When I’m rested and ready, I bravely attempt the stair back to the kitchen table. A little less hesitant with every step, soon enough I’m back at the table. Every action cool, and calculated, nothing left to chance. My hands perfectly steady, my resolved steeled. I finished the hell out of that lobster.

Written by mandudeman

February 2, 2011 at 3:30 pm

Post #3. Go time levels have reached critical lows.

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Well, post #3 is here already. This time, I’ll be delving into an injury from my childhood. An injury I almost certainly put a Band-Aid on. Probably. Well, in reality there’s almost no way to verify if I actually used a Band-Aid or not. I was a kid, though. And this injury was hand-related. As in, a cut on my hand. So the chances are pretty high that I ended up using a Band-Aid for this particular injury.

And now, the set-up.

The injuries in life that have a lasting impression on us, the memories of pain, blood, and frustrated, frothing fury- they tap into a primal part of our subconscious. Some long-dormant feeling that leaves an imprint in our memories that can last for years. I’m talking, of course, about Mario Party for the Nintendo 64 game console. Any (and I mean ANY) rational person who played this game as a child knows what I mean. On the surface, it seems completely harmless to have your favorite Nintendo characters competing in an interactive board game with all sorts of zany twists and prizes. But there’s something menacing just below the surface. The game gives every player ample opportunities to screw his friends over in order to get the highest score and win the board game-y setting. But even that’s commonplace, to some extent, in video games. Except for one teensy tiny little detail.

Now, my memory’s just a little bit fuzzy, so I had to do a wee bit o’ research to gather up all the intricate details of Mario Party’s crushing grip on my fragile young psyche. So with the aid of Googling “Mario Party hand injury,” I can now give you, the reader, the full lowdown on what this game did to me. Basically, in the world of Mario Party, you maneuver around a giant board game mat, and after every turn all the players play a quick game-within-a-game (known as ‘mini-games’ to just about anyone who’s ever owned a Nintendo). But there’s one mini-game in particular that still haunts me to this day- “Pedal Power.” The name alone sends a slight chill down my spine.

The setup for “Pedal Power” is simple, for the most part. The player has to ride a bike that’s hooked up to a light bulb, and only by pedaling fast enough can the player create the energy required to light the bulb. Also, there’s a big angry ghost chasing you. And if you don’t light the bulb in time, the ghost eats you, or something. Doesn’t sound so bad, right? Well, that’s because I left out the most important part- the only way to pedal the bike is to move the joystick in circles as fast as possible. Now, the fastest way to move the joystick is to press the tip into your palm, and then rotate said joystick tip as fast as you can. Coincidentally, this is also the fastest way to tear a giant blistery gash into the palm of your hand. Did that stop me from pedaling that damn ghost-bike until pain throbbed from my fingertips to my elbow? Of course not. Did it stop any of my childhood friends who owned the same game from doing the same damn thing I did? Pretty big ‘no’ on that one, too.

And it’s not just me and the weirdos I knew growing up who suffered from this particular video game injury. There are whole internet communities based on this phenomenon. Nintendo even released a free glove to anyone who bought the game (several years after the fact, mind you) as a way of saying “we’re sorry about that scorched hole in your right palm.” While the intricacies of the game itself I didn’t remember so well (remember, I had to Google my way through this blog post), I can vividly remember fighting through some serious (for a kid, anyway) hand pain for the desperate glory of getting one more star point than my cousin. Totally worth it, by the way. Plus, if I won that extra star point, I could wear my Jurassic Park Band-Aid like a badge of honor. Which I probably did.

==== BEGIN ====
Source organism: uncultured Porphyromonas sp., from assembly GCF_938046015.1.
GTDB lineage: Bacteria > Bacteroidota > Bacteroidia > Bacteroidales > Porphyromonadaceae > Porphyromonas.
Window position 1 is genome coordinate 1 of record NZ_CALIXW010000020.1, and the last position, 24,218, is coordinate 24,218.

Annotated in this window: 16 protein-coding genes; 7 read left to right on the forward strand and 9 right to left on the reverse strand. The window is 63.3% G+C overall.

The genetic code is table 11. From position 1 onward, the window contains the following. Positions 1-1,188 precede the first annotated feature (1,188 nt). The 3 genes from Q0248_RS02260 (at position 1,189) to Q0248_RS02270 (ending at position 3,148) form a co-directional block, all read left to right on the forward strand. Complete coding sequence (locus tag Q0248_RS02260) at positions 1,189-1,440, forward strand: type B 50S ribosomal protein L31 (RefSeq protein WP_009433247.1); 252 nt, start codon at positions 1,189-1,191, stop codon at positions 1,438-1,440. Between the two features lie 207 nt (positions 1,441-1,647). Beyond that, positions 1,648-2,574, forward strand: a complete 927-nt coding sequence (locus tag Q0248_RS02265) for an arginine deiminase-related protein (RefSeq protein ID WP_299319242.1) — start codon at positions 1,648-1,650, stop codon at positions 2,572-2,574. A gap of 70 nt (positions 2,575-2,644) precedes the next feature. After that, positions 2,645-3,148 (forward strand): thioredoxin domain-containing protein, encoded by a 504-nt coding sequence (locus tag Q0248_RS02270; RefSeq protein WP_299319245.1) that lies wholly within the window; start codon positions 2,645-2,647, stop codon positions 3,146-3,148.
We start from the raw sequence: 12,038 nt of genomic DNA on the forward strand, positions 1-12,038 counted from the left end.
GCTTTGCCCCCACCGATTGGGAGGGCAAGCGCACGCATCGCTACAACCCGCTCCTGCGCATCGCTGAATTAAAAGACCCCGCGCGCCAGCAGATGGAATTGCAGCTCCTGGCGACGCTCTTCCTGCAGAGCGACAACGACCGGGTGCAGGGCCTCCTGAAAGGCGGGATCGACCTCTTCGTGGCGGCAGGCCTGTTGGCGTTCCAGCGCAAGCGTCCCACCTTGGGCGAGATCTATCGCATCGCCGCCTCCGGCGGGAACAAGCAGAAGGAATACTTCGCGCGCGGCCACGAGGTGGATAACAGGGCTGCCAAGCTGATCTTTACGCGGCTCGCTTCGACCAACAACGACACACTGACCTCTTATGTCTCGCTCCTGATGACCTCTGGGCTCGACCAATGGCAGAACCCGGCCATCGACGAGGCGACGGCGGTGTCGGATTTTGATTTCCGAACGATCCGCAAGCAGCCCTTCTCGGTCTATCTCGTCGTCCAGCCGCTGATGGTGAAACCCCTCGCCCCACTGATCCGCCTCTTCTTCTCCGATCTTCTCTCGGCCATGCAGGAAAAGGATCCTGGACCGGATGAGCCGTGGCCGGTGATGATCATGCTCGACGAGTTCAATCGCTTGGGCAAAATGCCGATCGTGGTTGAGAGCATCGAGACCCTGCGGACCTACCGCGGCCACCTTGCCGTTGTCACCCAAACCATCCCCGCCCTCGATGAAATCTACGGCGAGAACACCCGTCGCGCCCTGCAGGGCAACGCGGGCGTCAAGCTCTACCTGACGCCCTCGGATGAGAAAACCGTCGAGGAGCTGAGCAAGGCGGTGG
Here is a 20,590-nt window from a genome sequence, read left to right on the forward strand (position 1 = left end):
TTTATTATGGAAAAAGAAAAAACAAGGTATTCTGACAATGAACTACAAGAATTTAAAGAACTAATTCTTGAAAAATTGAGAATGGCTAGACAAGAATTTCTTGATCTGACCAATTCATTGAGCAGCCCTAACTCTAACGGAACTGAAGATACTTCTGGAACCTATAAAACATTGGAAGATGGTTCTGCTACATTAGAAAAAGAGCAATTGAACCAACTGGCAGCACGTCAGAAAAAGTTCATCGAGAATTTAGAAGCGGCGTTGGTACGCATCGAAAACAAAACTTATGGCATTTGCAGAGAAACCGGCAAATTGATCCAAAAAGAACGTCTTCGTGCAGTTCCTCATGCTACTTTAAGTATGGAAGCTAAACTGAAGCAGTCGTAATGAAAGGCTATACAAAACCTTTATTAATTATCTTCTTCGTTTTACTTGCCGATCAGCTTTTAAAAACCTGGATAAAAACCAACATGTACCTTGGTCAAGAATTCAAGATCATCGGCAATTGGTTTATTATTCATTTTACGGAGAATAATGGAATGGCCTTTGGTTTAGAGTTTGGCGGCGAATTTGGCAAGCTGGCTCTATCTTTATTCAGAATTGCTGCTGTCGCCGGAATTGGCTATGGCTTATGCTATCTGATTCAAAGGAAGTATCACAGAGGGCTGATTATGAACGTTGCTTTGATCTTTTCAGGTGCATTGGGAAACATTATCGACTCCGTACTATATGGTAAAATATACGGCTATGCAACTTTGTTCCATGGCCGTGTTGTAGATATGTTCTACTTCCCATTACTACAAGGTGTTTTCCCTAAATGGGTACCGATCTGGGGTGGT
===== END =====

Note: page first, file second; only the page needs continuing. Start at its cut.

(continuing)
Written by mandudeman

February 2, 2011 at 7:40 am

Post number two. It’s still go time, but significantly less so.

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Hoo boy. I have not been keeping up with these as regularly as I assumed I would. Well, as there’s no use crying over long-overdue, procrastinated milk, let’s go into entry #2, shall we?

Entry #2 begins with a vague, oversimplified question:

What do we use Band-Aids for?

Personally, I use Band-Aids for small cuts, scrapes, and the like. Injuries that aren’t really that serious, but might be in a tender area or are painful enough to warrant some kind of treatment- those I consider a good excuse for a Band-Aid. Now at this point, I would cleverly segue into the main idea for this entry, but I’m tired and subtlety does not seem to be my strong suit right now, so I’m just gonna jump right to it.

My mother, sister and I always see every movie nominated for the Best Picture Oscar during that time of year when they announce the nominations (you know… right around now). And this weekend’s movie of choice was The Fighter. I wasn’t expecting all that much, honestly (sports movies aren’t really my bag, so to speak), but the movie goes on and I start to get sucked in, and by then end I had to restrain myself from leaping out of my seat and shouting for blood as the big, end-of-movie boxing match wound down to its last moments. Now, in the movie, when Mark Wahlberg (the titular fighter, for those folks that haven’t seen the film) gets beaten down by the stress of relationships, money troubles, and professional boxers punching him in the face, he ends up wearing quite a few bandages in several scenes. And considering I’ve had Band-Aids plastered all over my brain for the past week and a half, my mind leapt right to “BANDAGES MOVIE BANDAGEBLOG GO GO GO THINK THINK” Sadly, that frame of mind lead to a complete dearth of new and different blog ideas, but it DID leads me to my next point.